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Gigabyte's Radeon HD 4650: Are AGP Graphics Still Good Enough?

Conclusion

After looking at all of the preceding benchmark results, we definitely get the impression that new PC games rely a lot more on the CPU than older titles did. A few years ago, a cheap CPU with a high-end graphics card was enough to get high frame rates in every game available. To put it in perspective, we never achieved more than an average 40 FPS in any of the games we tested, even at the low 1280x1024 resolution. The Athlon 64 X2 3800+ was definitely holding us back from smooth gameplay, although it did deliver some playability as long as the resolution was low enough.

As far as the new Gigabyte GV-R465D2-1GI goes, it is a fine card that suffers only a slight penalty due to its AGP interface. It consistently achieved two times the frame rates available with the older Radeon X700 card, so it makes for an appealing upgrade choice on an outdated machine. The HDMI output is a nice option for folks who want to turn their hand-me-down PC into a home theater box, and its low power draw and quiet fan are definitely positives.

Unfortunately, with the Radeon HD 3850 still available at a similar price, it's hard to recommend the AGP Radeon HD 4650 until the Radeon HD 3850 is phased out. The Radeon HD 3850 remains the king of AGP game performance, especially for resolutions above 1280x1024.

But since our rig was obviously bottlenecked by the older Athlon 64 X2 3800+ (a fairly typical processor, we think, in a platform armed with AGP graphics), what would happen with a faster CPU? Would that give Gigabyte's Radeon HD 4650 stronger legs on which to stand? In light of the clear CPU bottleneck, we weren't too concerned with overclocking. But with a faster processor helping improve performance, perhaps an overclocked Radeon HD 4650 could serve up more attractive numbers in today's games. We will answer these questions and more in the second part of this series, so stay tuned.

  • amdfangirl
    Don't they have an AGP HD 4670?
    Reply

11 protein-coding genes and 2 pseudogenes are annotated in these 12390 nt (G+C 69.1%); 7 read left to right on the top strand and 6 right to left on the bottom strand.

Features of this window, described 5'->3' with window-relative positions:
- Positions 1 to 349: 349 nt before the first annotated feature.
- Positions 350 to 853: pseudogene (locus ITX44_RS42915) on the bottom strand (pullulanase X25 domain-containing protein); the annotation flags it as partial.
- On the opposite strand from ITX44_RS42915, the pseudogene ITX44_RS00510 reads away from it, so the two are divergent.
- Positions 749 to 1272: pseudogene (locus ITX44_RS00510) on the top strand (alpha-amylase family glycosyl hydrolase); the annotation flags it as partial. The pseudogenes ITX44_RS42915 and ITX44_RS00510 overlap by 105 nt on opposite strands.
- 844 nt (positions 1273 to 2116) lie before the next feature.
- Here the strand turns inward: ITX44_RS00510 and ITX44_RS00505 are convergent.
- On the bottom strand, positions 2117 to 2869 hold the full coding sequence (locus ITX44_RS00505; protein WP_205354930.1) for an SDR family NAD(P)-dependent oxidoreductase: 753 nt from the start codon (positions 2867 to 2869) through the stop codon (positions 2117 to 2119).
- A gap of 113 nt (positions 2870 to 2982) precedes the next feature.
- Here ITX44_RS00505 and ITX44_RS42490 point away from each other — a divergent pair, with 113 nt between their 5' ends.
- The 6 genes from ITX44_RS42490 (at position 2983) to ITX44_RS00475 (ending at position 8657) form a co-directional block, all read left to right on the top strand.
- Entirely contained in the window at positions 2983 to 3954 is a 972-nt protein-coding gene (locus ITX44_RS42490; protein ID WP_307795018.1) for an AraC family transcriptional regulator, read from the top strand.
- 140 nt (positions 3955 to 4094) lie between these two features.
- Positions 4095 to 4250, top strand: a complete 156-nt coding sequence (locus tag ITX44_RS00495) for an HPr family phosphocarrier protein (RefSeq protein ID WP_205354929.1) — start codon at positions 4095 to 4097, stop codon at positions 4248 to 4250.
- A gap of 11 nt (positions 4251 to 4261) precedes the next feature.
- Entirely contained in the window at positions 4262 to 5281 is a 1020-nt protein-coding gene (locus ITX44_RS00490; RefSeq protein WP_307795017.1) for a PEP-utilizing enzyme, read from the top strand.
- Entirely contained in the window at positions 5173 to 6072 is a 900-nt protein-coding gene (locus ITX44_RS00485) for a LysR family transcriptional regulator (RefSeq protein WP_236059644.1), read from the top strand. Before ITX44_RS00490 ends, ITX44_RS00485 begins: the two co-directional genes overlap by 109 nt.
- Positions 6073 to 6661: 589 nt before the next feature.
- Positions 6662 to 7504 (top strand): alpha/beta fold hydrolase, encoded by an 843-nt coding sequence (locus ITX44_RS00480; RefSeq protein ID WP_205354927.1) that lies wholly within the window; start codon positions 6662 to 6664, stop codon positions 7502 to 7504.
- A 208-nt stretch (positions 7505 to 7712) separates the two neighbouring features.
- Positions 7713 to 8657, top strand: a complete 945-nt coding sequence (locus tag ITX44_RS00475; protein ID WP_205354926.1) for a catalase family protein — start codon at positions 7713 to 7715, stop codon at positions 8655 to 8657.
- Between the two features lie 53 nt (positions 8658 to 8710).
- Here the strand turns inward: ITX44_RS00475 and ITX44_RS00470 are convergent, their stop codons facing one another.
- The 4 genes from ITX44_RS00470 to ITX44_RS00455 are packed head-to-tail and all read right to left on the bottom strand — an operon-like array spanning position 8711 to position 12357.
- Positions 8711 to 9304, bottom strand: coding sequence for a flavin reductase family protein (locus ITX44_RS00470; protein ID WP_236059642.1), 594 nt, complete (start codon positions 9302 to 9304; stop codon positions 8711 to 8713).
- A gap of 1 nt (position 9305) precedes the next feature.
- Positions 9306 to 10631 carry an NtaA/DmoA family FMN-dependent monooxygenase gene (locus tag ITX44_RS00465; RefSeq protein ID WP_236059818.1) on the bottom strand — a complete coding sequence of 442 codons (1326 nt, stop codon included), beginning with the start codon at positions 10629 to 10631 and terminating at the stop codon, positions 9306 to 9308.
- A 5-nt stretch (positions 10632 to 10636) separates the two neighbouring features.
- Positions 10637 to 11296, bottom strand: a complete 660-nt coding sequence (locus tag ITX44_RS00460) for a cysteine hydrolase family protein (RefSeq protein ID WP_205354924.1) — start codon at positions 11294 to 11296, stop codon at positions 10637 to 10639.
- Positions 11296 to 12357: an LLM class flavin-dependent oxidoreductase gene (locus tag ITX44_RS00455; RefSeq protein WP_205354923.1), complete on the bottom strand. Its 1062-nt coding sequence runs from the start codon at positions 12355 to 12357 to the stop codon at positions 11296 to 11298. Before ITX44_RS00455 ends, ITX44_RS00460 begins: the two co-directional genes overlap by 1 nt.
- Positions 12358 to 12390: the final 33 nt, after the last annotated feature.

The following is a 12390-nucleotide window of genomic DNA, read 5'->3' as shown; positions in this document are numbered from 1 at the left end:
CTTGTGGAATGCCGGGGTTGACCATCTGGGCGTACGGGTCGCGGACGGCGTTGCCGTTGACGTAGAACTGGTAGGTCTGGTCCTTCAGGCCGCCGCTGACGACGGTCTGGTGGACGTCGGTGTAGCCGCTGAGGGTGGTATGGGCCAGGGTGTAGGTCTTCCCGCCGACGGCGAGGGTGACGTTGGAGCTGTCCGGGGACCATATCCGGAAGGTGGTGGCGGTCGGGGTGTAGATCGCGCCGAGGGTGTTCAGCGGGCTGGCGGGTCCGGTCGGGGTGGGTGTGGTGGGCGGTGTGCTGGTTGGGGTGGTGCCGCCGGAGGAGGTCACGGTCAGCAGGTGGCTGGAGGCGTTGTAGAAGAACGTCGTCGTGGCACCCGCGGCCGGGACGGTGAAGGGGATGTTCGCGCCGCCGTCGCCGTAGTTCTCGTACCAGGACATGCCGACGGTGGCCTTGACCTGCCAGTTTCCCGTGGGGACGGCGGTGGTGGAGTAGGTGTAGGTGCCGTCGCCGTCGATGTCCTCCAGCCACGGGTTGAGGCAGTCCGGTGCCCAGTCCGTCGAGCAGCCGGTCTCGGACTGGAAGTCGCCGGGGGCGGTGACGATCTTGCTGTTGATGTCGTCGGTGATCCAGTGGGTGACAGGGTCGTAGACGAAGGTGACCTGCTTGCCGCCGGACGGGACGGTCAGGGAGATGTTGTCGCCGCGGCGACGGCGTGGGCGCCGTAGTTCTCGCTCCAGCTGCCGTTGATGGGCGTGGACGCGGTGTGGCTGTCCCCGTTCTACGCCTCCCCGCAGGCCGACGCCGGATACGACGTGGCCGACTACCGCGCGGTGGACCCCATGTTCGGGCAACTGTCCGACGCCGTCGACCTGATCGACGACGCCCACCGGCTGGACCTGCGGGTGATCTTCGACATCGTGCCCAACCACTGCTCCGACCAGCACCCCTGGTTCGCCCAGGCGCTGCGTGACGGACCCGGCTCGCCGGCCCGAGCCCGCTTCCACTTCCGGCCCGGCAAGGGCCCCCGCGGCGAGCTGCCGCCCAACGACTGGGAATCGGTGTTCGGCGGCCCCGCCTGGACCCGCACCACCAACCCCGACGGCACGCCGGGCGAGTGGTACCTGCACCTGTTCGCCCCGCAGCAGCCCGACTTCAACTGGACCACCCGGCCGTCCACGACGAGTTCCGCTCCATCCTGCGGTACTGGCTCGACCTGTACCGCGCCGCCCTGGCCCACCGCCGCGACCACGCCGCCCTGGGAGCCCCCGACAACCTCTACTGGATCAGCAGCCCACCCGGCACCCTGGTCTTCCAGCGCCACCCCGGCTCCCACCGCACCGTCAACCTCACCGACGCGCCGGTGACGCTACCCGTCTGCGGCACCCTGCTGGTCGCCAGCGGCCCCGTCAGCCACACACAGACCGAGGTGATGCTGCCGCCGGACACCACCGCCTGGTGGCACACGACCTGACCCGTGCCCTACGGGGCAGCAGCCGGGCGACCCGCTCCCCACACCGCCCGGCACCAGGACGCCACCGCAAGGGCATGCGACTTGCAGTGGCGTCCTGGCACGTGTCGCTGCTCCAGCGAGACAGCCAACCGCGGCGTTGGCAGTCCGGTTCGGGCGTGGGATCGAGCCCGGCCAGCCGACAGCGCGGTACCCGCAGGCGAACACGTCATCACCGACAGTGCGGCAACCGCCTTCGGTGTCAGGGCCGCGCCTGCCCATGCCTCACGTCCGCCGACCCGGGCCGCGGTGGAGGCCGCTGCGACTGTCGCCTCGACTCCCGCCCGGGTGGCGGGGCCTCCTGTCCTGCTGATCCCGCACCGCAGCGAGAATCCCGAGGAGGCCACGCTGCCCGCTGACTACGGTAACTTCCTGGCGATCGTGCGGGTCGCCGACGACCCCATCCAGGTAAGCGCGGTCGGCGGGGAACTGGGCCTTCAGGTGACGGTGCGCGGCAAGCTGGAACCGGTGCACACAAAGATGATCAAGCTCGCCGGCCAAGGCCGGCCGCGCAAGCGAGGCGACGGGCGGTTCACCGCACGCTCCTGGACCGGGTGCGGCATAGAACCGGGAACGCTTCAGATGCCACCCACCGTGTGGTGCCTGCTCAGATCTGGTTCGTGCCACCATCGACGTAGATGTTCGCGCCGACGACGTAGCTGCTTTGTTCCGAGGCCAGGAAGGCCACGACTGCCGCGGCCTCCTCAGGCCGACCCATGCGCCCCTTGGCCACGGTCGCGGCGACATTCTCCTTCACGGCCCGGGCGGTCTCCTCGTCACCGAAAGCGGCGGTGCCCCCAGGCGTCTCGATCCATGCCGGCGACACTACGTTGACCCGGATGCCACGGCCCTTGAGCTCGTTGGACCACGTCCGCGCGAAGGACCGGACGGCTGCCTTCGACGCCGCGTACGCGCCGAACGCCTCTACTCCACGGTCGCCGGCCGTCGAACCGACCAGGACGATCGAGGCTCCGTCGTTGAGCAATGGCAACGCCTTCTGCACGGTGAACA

• drealar
    *Raise up hand*
    I'm still using an AGP HD 2600XT :D.
    Good to see that Gigabyte and actually Sapphire too coming up with another card for AGP. But frankly, we (most AGP users in my neighborhood ) are keeping our dollars for now since upgrading to a new system is the most likely option in 2010.

    Another thing is, from the benchmarks, it got me worried if I ever upgrade my GPU since most of the result shows CPU bottleneck. If these are the result for a dual core Athlon, then it must be worse for my single core P4 HT :(

    Oh BTW, are you reading the power consumption correctly?
    "Even the Radeon HD 3850 and its GDDR3 memory peak at a mere 7 W more than the PCIe Radeon HD 4650 under load."
    194 - 178 = 16W. So either the graph is wrong or you mis calculated.
    Reply
  • zinabas
    amdfangirlDon't they have an AGP HD 4670?
    a quick search for "agp 4670" on newegg gave me and (Core clock: 750 mhz, 1gb ddr3)

    I own a pcie version of it and I really think before part 2 of this article goes up you should acquire one.
    Reply
  • rambo117
    amdfangirlDon't they have an AGP HD 4670?
    yah, i just saw that on the egg today. Must have just come out.
    i liked the article btw. ouch at the performance numbers though xD
    Reply
  • zinabas

    Reply
  • zinabas
    http://www.newegg.com/Product/Product.aspx?Item=N82E16814161284
    http://www.newegg.com/Product/Product.aspx?Item=N82E16814131161

    links aren't working
    Reply
  • rambo117
    yah, this is the one i saw: http://www.newegg.com/Product/Product.aspx?Item=N82E16814161284

    looks pretty nifty. iceq FTW!
    Reply
  • eddieroolz
    AGP is like Windows XP, it just never dies :D

    Anyways, it's interesting to read something about legacy ports for a change. I never even figured out how to work with computer hardware when AGP was around, so I never got to mess around with it.
    Reply
  • one-shot
    Most of these benchmarks seem to show a CPU limitation across the board. I owned that same CPU, but used a PCI-E 7900GS with it at the time. I think if the CPU limitation was eliminated, we would see a better overall comparison. Also, if there is an AGP 4670, it would be beneficial to older machines to see the benefits of that GPU. It might show the two cards being equal due to the CPU limitation we're encountering.
    Reply
  • masterjaw
    I don't think there are lots of people out there who would still hold on to their AGP slots when PCI-e cards are becoming so cheaper and the performance is way better. Even doing a low-end system upgrade would still kick older system's ass all the way to the north pole. But still, another option for those who can't get over the AGPs. They must've been clearing up some old stocks.
    Reply